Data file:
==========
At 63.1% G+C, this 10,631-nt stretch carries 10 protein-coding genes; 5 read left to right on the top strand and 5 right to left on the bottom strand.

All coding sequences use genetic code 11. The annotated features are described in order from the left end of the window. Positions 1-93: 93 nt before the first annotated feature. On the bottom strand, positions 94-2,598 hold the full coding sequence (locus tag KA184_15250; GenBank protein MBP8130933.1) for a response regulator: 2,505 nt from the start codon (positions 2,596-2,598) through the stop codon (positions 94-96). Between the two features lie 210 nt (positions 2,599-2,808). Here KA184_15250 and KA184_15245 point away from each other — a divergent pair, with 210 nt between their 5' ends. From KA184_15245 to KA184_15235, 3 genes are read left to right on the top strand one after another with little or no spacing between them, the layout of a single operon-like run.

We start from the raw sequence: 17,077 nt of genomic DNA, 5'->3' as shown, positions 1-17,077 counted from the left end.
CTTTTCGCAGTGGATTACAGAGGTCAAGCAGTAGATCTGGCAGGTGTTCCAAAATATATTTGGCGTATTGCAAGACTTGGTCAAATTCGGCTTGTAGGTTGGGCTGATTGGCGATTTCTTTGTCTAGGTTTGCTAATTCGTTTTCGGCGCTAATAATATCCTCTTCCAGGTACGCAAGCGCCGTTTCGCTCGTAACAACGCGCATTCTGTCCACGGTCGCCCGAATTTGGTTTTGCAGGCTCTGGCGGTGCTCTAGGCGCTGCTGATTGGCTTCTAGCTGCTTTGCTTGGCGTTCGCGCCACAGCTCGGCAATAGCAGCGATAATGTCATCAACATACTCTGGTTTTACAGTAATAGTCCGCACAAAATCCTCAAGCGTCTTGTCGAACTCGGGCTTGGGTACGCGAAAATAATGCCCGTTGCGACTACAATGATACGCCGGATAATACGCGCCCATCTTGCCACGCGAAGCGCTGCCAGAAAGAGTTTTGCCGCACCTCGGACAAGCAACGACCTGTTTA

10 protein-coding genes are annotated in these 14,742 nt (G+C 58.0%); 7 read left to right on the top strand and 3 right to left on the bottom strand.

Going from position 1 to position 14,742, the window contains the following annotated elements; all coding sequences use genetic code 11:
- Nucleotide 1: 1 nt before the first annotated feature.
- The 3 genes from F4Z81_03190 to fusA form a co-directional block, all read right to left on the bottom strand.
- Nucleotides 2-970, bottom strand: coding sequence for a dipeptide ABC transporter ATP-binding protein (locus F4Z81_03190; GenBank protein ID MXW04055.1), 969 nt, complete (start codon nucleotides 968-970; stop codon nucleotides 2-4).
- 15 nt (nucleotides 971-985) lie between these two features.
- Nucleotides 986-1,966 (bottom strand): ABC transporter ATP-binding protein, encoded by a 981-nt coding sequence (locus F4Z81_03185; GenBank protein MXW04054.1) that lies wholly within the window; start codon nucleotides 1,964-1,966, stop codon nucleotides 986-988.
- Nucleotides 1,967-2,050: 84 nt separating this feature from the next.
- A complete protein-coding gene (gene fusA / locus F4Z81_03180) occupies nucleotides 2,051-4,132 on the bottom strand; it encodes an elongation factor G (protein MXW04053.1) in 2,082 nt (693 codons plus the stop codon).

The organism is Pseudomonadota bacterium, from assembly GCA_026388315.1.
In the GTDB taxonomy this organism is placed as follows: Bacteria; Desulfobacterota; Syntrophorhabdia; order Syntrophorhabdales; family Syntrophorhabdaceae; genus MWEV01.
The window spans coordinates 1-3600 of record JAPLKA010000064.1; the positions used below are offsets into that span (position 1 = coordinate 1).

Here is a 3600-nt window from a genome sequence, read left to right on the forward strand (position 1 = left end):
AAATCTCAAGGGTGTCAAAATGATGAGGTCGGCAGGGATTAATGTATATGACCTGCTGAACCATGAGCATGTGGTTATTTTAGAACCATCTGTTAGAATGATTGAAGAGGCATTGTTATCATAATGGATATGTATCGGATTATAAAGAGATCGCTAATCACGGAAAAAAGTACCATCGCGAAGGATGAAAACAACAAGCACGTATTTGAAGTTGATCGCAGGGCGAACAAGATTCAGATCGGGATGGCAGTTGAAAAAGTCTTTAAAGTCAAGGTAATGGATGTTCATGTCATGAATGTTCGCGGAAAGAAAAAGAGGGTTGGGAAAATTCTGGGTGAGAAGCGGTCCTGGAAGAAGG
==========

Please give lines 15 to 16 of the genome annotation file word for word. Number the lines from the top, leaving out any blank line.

In the GTDB taxonomy this organism is placed as follows: Bacteria; Desulfobacterota; Syntrophorhabdia; order Syntrophorhabdales; family Syntrophorhabdaceae; genus MWEV01.
The window spans coordinates 1-3600 of record JAPLKA010000064.1; the positions used below are offsets into that span (position 1 = coordinate 1).